"My first time conducting an entire orchestra was during my final Berklee project which was recording my orchestral composition at the legendary AIR Studios. Not only was I terrified at the prospect of conducting an entire orchestra for the first time, but to do it in these studios felt somewhat overwhelming. Once I got up on the podium all the nerves simply vanished. All the musicians were extremely supportive, very receptive to feedback and really just made it feel like a group effort to create the best performance we could together. I honestly can’t wait for the opportunity to record there again, it was definitely one of the most fun experiences of my life!"

What was your learning experience in learning how to orchestrate?

"I had excellent orchestration teachers both in the Jerusalem Academy of Music and at Berklee College of Music, but really, I don’t think there is any subject in music you ever finish learning. With orchestrating, after working so hard on the classical aspects, I am now constantly working on including more synths and other contemporary sounds in my orchestration palette. Music today evolves so quickly and even pieces that are completely orchestral include synths to some capacity. It’s really an endless world of possibilities and there is always more to learn."

What has been your biggest challenge as an artist?

"While being an artist by itself is already quite a challenge these days I have to admit that I was extremely fortunate in my career. I was constantly surrounded by supportive family and friends and I managed to get projects that I was truly proud of. But if I had to signal out my biggest workflow challenge, I would probably say that it’s time management. 

To be fair, I think this is quite a common issue, since these days it is so hard to escape all the everyday life distractions. But I am doing my best to get better at it which fortunately leads to less sleepless nights. At least in my case, even small things like using apps that block/monitor the time you spend on social media, or just hourly alarm clocks do wonders."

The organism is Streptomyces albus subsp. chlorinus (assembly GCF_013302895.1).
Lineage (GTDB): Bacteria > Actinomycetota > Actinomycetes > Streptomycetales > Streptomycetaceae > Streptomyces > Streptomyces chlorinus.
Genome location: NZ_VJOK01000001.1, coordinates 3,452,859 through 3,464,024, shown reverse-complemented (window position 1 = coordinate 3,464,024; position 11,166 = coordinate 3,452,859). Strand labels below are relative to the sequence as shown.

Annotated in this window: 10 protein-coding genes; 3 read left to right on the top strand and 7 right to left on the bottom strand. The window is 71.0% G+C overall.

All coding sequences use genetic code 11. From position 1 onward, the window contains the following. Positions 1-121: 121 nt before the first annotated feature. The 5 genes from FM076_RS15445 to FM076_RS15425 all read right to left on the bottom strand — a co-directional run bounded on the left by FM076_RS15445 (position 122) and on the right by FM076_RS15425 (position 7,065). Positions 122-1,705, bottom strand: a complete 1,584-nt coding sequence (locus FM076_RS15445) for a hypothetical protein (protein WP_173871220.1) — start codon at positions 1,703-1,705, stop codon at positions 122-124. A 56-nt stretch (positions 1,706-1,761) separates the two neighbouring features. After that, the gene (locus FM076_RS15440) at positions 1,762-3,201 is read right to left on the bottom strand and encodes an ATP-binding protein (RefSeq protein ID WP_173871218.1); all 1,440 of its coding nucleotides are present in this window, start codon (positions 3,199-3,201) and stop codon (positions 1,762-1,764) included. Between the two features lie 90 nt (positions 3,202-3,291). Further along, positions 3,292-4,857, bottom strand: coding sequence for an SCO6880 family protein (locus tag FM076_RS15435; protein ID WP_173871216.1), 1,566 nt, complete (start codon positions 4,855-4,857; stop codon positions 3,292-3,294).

Image: Hillel Teplitzki

What is the best advice you’ve been given in your music career?

"The best career and composition advice I got was from Inon Zur. It was during one of his lectures when he said, ''Every composition of yours should be unique, however, limit that unique element to only 20%!
More than that and you’ll start to lose your audience, but less than that and you’ll start to sound like everybody else.'' This advice really changed my entire perspective on composition and honestly changed the entire trajectory of my entire career because while it was extremely helpful for my compositions, I also applied it to every other aspect of my career. From that moment, whenever I would approach a potential new client, I would always try to do it in a slightly unique way, which was extremely helpful to landing future gigs."

What are your future goals in music?

"My main goal hasn’t really changed since the day I started working professionally. It was, and probably always will be, to simply be able to make a living out of working on projects that I am proud of. I have to admit it is still a bit unreal to me that what I do actually qualifies as a real job since it sounds a bit too good to be true. While it’s true that it is a lot of hard work, I can’t really imagine myself doing anything else. Just the fact that someone out there might be listening to my music while playing a fun new game or watching a new movie/television show is still something that is still hard for me to believe."

What would you like your followers to remember you by?

"I can’t really say that I have such ambitious goals such as to be remembered by followers, but honestly, if I am going to be remembered, then I just just hope to be remembered as a good and kind man. And in the process, if my music can make someone happy, then I know what I did truly mattered."

Listen to Soul of a Hero by Hillel Teplitzki: